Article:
ANN ARBOR (WWJ) – A new study shows that kids who exercise and play team sports are less like to smoke or use marijuana and other drugs — but they may be more likely to drink.

About 38 percent of teens who didn’t exercise reported smoking cigarettes at some point in the past month, and 23 percent had smoked marijuana. That compared to 25 to 29 percent of frequent exercisers and athletes who had smoked cigarettes and 15 to 17 percent who smoked marijuana.

WWJ Newsradio 950 spoke with University of Michigan researcher Yvonne McElrath, one of the study’s authors.

McElrath said this data can be put to good use.

“It’s potentially helpful for individuals attempting to design prevention programs or treatment programs to consider how exactly this works. How can we tailor exercise to help individuals can down on their substance use, as well as prevent it in the first place,” she said.

The results, however, also showed high school students on athletic teams drank more alcohol than their peers. But this did not extend to people who exercised without being part of a team. About 45 percent of non-exercisers said they had drunk alcohol in the previous month, which rose to 57 percent for those who played a team sport.

McElrath said drinking appears to be a social activity on some teams, and there may be peer pressure to drink after the game.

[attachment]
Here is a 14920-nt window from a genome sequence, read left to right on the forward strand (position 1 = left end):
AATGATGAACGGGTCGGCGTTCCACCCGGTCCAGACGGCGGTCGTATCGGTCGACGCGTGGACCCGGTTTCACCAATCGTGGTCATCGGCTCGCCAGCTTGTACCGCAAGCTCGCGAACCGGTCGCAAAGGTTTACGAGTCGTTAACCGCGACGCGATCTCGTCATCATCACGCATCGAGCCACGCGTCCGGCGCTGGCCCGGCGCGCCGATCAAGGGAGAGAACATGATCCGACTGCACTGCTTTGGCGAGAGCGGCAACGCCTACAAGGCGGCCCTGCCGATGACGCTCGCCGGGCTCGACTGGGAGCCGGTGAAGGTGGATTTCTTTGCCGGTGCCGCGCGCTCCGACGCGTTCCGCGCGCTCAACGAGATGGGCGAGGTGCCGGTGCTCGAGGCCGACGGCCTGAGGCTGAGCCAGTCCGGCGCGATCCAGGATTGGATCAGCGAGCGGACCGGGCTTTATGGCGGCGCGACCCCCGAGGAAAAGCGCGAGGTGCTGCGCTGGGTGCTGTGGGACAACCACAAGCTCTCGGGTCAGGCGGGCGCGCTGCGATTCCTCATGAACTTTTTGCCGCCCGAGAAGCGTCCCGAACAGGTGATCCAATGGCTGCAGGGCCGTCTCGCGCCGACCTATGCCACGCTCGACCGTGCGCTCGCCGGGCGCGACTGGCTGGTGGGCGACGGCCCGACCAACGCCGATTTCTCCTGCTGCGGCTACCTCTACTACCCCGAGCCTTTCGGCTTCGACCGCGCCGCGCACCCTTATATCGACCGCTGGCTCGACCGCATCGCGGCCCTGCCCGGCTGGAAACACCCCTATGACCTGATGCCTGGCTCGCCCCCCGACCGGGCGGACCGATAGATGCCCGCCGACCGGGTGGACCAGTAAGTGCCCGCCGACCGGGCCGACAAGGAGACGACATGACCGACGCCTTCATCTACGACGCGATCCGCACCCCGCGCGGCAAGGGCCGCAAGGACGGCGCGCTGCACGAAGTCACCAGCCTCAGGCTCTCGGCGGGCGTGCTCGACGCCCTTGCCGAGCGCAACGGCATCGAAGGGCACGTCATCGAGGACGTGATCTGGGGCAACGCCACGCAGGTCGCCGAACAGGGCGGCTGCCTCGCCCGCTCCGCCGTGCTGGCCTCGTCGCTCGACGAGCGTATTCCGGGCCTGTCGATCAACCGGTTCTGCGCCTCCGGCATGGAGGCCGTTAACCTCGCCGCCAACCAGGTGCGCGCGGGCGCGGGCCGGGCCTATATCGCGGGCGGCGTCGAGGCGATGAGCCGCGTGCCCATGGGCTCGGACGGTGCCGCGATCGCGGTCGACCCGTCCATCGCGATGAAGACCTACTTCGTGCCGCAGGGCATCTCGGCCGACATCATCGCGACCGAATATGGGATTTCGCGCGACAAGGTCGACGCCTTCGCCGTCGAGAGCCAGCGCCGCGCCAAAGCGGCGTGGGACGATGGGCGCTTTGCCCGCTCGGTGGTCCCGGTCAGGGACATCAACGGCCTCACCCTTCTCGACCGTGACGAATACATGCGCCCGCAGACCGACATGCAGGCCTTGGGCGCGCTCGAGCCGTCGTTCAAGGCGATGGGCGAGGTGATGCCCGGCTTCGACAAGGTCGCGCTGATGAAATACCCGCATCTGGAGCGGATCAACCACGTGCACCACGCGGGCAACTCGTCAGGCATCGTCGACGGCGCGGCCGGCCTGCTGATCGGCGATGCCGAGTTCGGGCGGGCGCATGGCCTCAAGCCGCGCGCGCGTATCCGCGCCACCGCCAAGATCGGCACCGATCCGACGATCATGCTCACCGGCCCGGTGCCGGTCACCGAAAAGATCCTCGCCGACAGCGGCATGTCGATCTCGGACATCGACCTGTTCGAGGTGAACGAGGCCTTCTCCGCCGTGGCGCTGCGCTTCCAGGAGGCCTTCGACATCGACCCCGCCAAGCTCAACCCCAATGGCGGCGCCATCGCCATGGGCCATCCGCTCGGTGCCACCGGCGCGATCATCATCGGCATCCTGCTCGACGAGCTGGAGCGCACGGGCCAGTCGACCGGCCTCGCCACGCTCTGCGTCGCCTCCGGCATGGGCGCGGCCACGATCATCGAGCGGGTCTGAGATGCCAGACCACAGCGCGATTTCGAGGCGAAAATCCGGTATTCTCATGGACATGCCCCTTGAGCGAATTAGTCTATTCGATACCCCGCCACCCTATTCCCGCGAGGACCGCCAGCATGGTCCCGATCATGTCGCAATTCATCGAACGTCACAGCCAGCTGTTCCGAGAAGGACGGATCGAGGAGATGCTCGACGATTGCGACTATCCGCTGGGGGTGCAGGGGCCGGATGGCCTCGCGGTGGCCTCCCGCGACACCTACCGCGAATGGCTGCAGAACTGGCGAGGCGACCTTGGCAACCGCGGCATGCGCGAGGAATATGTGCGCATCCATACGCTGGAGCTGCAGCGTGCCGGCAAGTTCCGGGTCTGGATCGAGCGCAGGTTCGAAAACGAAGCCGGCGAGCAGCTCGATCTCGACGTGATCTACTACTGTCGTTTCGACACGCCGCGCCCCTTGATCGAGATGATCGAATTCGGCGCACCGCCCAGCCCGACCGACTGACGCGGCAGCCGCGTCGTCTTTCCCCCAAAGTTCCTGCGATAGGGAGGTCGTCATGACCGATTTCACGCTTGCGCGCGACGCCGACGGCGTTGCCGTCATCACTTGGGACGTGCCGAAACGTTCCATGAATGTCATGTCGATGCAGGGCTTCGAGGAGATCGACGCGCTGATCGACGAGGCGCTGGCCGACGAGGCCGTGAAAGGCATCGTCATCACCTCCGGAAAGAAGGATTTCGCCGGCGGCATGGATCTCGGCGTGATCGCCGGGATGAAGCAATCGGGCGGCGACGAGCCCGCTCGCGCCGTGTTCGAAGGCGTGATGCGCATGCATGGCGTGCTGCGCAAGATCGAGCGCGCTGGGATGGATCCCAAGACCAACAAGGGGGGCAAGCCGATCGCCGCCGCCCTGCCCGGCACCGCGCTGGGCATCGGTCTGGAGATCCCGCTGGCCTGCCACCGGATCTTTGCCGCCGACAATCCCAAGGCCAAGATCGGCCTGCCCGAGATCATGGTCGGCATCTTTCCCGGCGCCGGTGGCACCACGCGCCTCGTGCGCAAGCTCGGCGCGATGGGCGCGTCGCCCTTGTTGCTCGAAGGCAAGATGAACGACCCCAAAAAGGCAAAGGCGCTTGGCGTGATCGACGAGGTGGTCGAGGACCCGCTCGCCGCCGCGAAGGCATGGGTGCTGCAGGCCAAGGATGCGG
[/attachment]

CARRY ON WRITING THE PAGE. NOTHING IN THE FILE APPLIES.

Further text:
“For alcohol, there seems to be a special relationship between team sports participation, especially competitive team sports participation, and increased use as high school seniors.  And we’re not the first study to find this at all. This has been found in previous research,” she said.

McElrath said she thinks the legality of alcohol contributes to that particular issue, adding that there is a need for targeted prevention efforts.

“Trying to get across that you can be a strong participant, doing your best in sports… that doesn’t mean that you need to be consuming alcohol,” she said.

The study, sponsored by the National Institute on Drug Abuse, followed high school seniors through young adulthood. The report included data on close to 12,000 students, about half of whom filled out follow-up surveys until they were 25 or 26 years old.


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